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Nonlinear Pulse Distortion

Definition: distortion of the spatial, temporal or spectral characteristics of an optical pulse, resulting from optical nonlinearities

German: nichtlineare Pulsverzerrung

Categories: fiber optics and waveguides, nonlinear optics, optical amplifiers, light pulses

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Optical pulses, in particular ultrashort pulses with pulse durations of picoseconds or femtoseconds, can have very high peak powers and peak intensities even when the pulse energy is moderate, e.g. in the microjoule regime. As a consequence, such pulses can be strongly influenced by nonlinearities during propagation in transparent media, such as in laser crystals or particularly in optical fibers. Nonlinear effects can result in distortions of various kinds:

In amplifiers, the effect of gain saturation can also lead to substantial distortions of the temporal pulse shape: while the leading wing of the pulse experiences strong amplification, later parts are less strongly amplified as the gain is saturated already.

supercontinuum, time domain
Figure 1: Temporal shape of a femtosecond pulse, which has been distorted during propagation in an optical fiber.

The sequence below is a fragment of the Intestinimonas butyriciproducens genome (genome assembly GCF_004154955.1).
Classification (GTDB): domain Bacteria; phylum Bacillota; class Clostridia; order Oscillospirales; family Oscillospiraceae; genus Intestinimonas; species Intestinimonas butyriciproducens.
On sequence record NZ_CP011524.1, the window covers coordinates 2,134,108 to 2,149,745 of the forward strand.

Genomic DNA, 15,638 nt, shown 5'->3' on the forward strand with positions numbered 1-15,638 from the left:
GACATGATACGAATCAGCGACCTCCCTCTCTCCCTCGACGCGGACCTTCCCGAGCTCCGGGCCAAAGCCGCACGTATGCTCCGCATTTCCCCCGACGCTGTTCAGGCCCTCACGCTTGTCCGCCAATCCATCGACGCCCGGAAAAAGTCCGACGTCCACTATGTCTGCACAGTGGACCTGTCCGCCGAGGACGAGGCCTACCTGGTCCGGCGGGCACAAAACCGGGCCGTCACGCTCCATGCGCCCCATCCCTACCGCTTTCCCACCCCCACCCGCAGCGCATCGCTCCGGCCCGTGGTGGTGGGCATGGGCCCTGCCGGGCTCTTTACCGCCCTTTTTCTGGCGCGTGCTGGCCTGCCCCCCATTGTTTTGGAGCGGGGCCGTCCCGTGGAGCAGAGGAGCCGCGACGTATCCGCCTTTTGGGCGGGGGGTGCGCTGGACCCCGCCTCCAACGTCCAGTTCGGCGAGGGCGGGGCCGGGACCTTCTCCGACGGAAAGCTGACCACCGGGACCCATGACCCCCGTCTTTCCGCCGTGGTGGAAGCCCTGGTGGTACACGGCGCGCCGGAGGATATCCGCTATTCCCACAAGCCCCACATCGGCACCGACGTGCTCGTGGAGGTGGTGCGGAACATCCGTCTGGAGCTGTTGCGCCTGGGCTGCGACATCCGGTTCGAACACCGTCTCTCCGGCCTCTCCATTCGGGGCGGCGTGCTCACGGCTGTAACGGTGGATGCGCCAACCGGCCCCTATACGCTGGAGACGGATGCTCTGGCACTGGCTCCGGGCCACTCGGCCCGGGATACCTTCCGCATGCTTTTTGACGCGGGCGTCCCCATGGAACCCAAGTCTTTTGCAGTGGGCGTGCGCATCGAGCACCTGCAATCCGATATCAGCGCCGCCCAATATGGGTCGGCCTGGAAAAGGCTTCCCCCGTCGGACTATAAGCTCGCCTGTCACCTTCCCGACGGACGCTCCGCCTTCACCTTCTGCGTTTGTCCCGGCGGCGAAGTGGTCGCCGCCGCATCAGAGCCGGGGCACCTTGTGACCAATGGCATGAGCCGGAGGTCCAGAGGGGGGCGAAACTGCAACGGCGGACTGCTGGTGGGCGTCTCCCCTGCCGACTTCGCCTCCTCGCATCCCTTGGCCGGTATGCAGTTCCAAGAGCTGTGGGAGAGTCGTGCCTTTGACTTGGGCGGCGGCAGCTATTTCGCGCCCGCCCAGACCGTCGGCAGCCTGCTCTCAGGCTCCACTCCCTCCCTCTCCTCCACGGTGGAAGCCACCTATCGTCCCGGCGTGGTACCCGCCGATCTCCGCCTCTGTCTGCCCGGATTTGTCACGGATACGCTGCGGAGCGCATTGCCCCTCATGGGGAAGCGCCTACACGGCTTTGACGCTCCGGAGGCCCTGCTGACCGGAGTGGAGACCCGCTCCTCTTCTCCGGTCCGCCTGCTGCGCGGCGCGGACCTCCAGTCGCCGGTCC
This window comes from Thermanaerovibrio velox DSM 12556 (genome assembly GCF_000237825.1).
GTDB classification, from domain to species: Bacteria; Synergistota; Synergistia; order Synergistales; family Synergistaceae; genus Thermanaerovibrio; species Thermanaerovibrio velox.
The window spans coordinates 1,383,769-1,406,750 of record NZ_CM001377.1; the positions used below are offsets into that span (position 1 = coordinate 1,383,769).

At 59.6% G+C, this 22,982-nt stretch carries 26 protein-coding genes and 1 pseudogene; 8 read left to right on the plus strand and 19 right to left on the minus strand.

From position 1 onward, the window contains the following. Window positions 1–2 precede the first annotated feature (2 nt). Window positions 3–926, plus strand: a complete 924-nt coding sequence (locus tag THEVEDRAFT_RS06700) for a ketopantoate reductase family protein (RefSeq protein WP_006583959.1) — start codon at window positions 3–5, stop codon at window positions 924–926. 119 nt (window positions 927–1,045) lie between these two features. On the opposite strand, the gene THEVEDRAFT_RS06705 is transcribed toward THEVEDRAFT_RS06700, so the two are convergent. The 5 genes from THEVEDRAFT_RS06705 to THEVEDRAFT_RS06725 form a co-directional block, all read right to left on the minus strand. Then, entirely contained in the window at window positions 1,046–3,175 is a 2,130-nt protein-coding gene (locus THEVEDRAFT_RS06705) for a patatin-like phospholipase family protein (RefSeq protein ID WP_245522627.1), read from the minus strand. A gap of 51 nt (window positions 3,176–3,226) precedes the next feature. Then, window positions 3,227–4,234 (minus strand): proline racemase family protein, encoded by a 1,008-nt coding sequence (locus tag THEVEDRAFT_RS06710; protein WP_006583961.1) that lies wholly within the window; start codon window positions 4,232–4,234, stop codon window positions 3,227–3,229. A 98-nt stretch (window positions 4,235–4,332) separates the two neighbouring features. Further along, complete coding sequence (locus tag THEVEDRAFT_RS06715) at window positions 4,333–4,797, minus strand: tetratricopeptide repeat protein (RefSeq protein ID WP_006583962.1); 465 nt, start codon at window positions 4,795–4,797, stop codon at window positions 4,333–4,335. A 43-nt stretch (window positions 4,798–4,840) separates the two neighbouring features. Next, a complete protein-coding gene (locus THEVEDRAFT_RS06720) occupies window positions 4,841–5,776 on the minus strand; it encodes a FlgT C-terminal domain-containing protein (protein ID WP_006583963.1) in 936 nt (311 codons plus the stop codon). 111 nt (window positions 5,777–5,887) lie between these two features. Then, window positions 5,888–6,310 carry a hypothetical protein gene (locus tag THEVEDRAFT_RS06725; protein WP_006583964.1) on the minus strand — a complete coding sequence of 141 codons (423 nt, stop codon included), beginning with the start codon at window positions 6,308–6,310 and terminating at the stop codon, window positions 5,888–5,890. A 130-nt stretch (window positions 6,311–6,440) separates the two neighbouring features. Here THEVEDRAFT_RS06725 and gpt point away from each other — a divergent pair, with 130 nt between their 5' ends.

The nature of nonlinear pulse distortions depends strongly on the circumstances, i.e., the type and strength of nonlinearity and on the occurrence of other effects such as chromatic dispersion or waveguiding. It can be investigated with pulse propagation modeling.

There are various methods to mitigate nonlinear pulse distortions, e.g. in amplifiers for ultrashort pulses. Examples are the use of thin (and highly doped) amplifier crystals, chirped-pulse amplification and divided-pulse amplification.

See also: nonlinearities, Kerr effect, pulse propagation modeling, chirped-pulse amplification
and other articles in the categories fiber optics and waveguides, nonlinear optics, optical amplifiers, light pulses

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